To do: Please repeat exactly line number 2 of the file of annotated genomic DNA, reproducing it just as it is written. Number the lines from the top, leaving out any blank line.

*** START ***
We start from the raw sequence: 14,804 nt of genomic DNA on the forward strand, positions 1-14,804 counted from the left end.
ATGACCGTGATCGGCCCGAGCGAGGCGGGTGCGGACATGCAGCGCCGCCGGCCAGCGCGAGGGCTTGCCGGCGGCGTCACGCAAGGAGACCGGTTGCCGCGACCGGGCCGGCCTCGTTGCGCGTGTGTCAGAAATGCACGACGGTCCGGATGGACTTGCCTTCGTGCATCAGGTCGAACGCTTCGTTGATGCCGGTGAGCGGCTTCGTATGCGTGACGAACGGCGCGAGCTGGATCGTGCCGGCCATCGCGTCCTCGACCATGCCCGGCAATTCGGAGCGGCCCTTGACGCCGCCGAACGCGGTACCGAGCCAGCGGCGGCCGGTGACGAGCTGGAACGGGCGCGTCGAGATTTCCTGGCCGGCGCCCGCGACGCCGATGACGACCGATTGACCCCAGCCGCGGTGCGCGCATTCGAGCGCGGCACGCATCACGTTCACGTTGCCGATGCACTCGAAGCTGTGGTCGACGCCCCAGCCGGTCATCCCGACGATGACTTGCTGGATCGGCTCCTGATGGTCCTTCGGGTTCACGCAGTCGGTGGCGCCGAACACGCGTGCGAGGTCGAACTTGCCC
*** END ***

ATGACCGTGATCGGCCCGAGCGAGGCGGGTGCGGACATGCAGCGCCGCCGGCCAGCGCGAGGGCTTGCCGGCGGCGTCACGCAAGGAGACCGGTTGCCGCGACCGGGCCGGCCTCGTTGCGCGTGTGTCAGAAATGCACGACGGTCCGGATGGACTTGCCTTCGTGCATCAGGTCGAACGCTTCGTTGATGCCGGTGAGCGGCTTCGTATGCGTGACGAACGGCGCGAGCTGGATCGTGCCGGCCATCGCGTCCTCGACCATGCCCGGCAATTCGGAGCGGCCCTTGACGCCGCCGAACGCGGTACCGAGCCAGCGGCGGCCGGTGACGAGCTGGAACGGGCGCGTCGAGATTTCCTGGCCGGCGCCCGCGACGCCGATGACGACCGATTGACCCCAGCCGCGGTGCGCGCATTCGAGCGCGGCACGCATCACGTTCACGTTGCCGATGCACTCGAAGCTGTGGTCGACGCCCCAGCCGGTCATCCCGACGATGACTTGCTGGATCGGCTCCTGATGGTCCTTCGGGTTCACGCAGTCGGTGGCGCCGAACACGCGTGCGAGGTCGAACTTGCCC